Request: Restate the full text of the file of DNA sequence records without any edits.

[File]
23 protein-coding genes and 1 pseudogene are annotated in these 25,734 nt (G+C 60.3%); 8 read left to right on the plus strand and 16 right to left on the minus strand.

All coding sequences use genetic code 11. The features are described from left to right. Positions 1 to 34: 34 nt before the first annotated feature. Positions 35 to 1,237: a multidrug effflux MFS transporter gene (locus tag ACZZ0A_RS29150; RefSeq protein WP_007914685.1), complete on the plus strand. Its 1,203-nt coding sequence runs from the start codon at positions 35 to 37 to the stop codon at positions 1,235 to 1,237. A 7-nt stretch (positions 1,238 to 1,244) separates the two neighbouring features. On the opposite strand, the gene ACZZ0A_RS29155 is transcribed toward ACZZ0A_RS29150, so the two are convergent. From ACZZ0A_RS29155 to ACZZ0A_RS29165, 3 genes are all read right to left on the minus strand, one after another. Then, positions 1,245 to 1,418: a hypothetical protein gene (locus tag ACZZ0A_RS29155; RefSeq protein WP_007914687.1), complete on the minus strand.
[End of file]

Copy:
23 protein-coding genes and 1 pseudogene are annotated in these 25,734 nt (G+C 60.3%); 8 read left to right on the plus strand and 16 right to left on the minus strand.

All coding sequences use genetic code 11. The features are described from left to right. Positions 1 to 34: 34 nt before the first annotated feature. Positions 35 to 1,237: a multidrug effflux MFS transporter gene (locus tag ACZZ0A_RS29150; RefSeq protein WP_007914685.1), complete on the plus strand. Its 1,203-nt coding sequence runs from the start codon at positions 35 to 37 to the stop codon at positions 1,235 to 1,237. A 7-nt stretch (positions 1,238 to 1,244) separates the two neighbouring features. On the opposite strand, the gene ACZZ0A_RS29155 is transcribed toward ACZZ0A_RS29150, so the two are convergent. From ACZZ0A_RS29155 to ACZZ0A_RS29165, 3 genes are all read right to left on the minus strand, one after another. Then, positions 1,245 to 1,418: a hypothetical protein gene (locus tag ACZZ0A_RS29155; RefSeq protein WP_007914687.1), complete on the minus strand.